Two ancient processes, phagocytosis and macroautophagy, arose as ways to meet the energy demands of the cell. Both also evolved into mechanisms of host defense. During the previous support period for this grant, we discovered a process we term LC3-Associated Phagocytosis (LAP). In this process, signals that are generated upon engulfment of particles by phagocytic cells induce components of the autophagy machinery to associate with the phagosome, promoting its fusion to lysosomes (phagosome maturation). While engulfment of latex beads (for example) does not induce LAP, particles that engage TLR1/2, TLR2/6, TLR4, FcR, or receptors for engulfment of dying cells, cause recruitment of LC3 (ATG8) to the phagosome membrane. Like macroautophagy, this LC3 association depends on Beclin1, PI3P generation, ATG5, and ATG7, but unlike autophagy, LC3 associates with the single phagosome membrane (rather then the double membrane of autophagosomes). Further, unlike macroautophagy, LAP proceeds in the absence of elements of the autophagic pre-initiation complex, ULK1, ATG13, and FIP200. This raises an intriguing possibility: It is now well established that defects in some components of the autophagy machinery promote inflammatory disease and compromise host defense to intracellular infections. The existence of LAP as a discrete phenomenon suggests that at least some such effects may specifically relate to LAP. Here, we propose to characterize LAP, its relationship to phagosome maturation, and its roles in innate immune responses and normal homeostasis. Our central hypothesis, upon which this application is based, is that depending on signaling that accompany phagocytosis, LAP can be engaged to promote the sorting of the phagosome cargo to intracellular compartments for further signal detection, processing, or degradation. Specifically, we will ask: 1. What distinguishes the initiation of LAP versus macro-autophagy? Here we will explore the molecular events that initiate and propagate LAP and evaluate how these differ from those of conventional macroautophagy. 2. How does LAP promote phagosome maturation? Here we will investigate how the components of LAP greatly accelerate phagosome maturation and the points in each pathway where this enhancement occurs. We will further examine the consequences of LAP-induced phagosome maturation for macrophage-mediated host defense. 3. How does LAP impact on inflammation and homeostasis? Here we will use in vitro and in vivo systems to interrogate the roles of LAP in the inflammatory response to dying cells, in vitro and in vivo. While apoptotic cells are thought to be immunologically silent our evidence suggests that this may be, at least in part, due to suppression of the inflammatory cytokine response by LAP in phagocytes. We will test this exciting idea, and explore the long-term inflammatory consequences of defective LAP in macrophages and other compartments. Overall, our project seeks to characterize how LAP, as the conjunction of two ancient pathways, impacts innate immunity, offering new avenues for understanding inflammatory disease.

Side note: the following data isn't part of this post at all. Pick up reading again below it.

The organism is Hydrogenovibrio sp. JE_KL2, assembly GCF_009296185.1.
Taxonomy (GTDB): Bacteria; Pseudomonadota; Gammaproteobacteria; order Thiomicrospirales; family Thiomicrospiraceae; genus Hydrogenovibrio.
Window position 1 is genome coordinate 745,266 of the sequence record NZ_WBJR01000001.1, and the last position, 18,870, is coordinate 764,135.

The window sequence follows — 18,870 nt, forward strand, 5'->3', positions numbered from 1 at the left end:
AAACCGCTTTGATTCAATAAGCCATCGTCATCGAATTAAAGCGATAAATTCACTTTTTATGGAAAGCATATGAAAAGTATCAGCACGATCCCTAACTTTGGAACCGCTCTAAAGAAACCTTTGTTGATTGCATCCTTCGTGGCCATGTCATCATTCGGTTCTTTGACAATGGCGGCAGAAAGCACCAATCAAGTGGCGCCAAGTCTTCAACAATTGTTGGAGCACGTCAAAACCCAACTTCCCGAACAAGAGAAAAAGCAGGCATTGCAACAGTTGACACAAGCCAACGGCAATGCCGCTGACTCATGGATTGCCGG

In the course of the previous support period, we discovered a novel process we term 'LC3-associated phagocytosis' (LAP). In LAP, signals generated by particles that are engulfed by macrophages or other 'eating' cells cause components of the autophagy machinery to associate with the phagosome, ultimately promoting the destruction of the contents. Here we propose to determine how LAP differs from conventional autophagy and its roles in health and disease.
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